Managing Natural Reproduction

Jennifer Johnson-Hanks, University of California, Berkeley

This paper analyzes how the concepts of "natural fertility" and "natural childbirth" incorporate human intention and intentional action. The paper first demonstrates that natural fertility treats nature as antithetical to intentional action, whereas natural childbirth requires maximally conscious decision-making to manage and maintain the "naturalness" of reproduction. The paper then argues that these different stances toward intentional action in the domain of reproduction arise out of a single, coherent view of nature and culture: the natural underlies and predates the cultural; it is what is left when social or technological innovations are stripped away. What differs between the representations of natural reproduction is the relationship between human intentional action and culture: for Coale, Henry, and their followers, intentional intervention in reproduction signaled the onset of culture; for Dick-Read, Kitzinger, and Bradley, by contrast, intentional management of the birth process could prevent technological intervention, recapturing nature in the midst of culture.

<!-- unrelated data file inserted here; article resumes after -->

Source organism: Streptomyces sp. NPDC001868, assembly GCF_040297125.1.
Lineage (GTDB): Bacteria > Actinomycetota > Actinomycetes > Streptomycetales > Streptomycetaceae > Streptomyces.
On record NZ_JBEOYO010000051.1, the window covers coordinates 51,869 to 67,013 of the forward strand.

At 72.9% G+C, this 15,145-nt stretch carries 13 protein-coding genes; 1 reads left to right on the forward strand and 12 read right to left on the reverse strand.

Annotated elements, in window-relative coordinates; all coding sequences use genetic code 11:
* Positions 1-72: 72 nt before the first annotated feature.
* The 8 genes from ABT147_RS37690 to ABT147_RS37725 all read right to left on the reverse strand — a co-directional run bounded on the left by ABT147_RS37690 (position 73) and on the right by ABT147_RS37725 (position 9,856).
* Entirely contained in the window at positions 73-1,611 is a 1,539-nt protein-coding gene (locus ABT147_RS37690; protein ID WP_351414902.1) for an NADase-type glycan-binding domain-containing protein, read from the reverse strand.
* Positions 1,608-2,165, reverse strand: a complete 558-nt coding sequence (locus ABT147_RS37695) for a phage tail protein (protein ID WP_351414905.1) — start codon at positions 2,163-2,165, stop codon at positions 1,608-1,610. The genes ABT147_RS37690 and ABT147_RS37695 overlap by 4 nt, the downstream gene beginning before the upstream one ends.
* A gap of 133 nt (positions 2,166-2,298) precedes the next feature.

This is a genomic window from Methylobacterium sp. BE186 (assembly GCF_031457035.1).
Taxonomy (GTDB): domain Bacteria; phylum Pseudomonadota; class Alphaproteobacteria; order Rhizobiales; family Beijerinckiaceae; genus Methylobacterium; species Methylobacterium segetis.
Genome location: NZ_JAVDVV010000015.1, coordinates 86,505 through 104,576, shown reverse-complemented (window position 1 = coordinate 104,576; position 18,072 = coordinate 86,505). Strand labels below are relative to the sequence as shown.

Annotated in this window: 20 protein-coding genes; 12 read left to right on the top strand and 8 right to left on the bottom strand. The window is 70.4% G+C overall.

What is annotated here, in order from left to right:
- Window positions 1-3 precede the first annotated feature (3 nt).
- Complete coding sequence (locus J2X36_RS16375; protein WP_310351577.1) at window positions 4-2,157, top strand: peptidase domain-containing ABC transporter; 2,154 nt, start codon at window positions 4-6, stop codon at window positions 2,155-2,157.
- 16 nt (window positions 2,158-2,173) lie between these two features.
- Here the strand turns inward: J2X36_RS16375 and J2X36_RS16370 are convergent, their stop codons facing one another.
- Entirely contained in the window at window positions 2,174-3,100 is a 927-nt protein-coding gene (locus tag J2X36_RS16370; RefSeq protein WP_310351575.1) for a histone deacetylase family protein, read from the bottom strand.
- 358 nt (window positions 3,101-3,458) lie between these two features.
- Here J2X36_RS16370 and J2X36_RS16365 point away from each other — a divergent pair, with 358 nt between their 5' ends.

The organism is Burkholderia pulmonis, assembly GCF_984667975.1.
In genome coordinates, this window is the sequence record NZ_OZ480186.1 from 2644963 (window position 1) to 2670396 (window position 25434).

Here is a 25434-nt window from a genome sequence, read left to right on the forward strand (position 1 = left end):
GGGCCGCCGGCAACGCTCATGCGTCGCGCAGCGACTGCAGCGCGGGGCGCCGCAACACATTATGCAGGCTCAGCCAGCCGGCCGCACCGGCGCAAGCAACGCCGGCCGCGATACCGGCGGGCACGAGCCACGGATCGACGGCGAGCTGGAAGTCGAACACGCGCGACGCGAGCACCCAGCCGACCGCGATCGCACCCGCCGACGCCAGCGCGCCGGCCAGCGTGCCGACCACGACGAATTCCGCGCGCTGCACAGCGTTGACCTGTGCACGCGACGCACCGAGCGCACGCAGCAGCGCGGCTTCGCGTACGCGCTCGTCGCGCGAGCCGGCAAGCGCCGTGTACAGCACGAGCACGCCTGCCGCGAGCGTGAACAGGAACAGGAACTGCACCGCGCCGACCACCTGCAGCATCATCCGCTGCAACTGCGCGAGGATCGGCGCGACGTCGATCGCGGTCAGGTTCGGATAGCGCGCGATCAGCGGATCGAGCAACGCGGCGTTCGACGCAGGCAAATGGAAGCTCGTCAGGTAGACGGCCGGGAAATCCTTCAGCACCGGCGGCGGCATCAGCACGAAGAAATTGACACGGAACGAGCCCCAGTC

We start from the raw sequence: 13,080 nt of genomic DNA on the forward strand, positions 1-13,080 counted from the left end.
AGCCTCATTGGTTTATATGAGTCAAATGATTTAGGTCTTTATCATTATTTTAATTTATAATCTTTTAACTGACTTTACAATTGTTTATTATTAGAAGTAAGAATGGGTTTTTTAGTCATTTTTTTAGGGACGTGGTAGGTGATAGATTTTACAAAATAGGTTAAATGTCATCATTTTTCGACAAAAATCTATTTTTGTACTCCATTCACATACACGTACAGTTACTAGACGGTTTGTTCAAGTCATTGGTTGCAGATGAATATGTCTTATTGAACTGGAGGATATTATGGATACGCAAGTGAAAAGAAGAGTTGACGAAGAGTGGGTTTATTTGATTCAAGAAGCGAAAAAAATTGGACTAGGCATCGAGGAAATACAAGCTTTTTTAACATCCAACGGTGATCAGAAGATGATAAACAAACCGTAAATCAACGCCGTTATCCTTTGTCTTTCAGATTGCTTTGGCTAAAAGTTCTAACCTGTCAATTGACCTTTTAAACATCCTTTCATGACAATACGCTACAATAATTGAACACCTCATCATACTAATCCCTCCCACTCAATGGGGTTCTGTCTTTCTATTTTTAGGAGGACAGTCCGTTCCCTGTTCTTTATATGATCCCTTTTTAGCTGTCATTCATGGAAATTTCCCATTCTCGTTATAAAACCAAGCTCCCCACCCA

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Presented in Session 81: Desire, Intention and Behavior in Fertility and Reproductive Health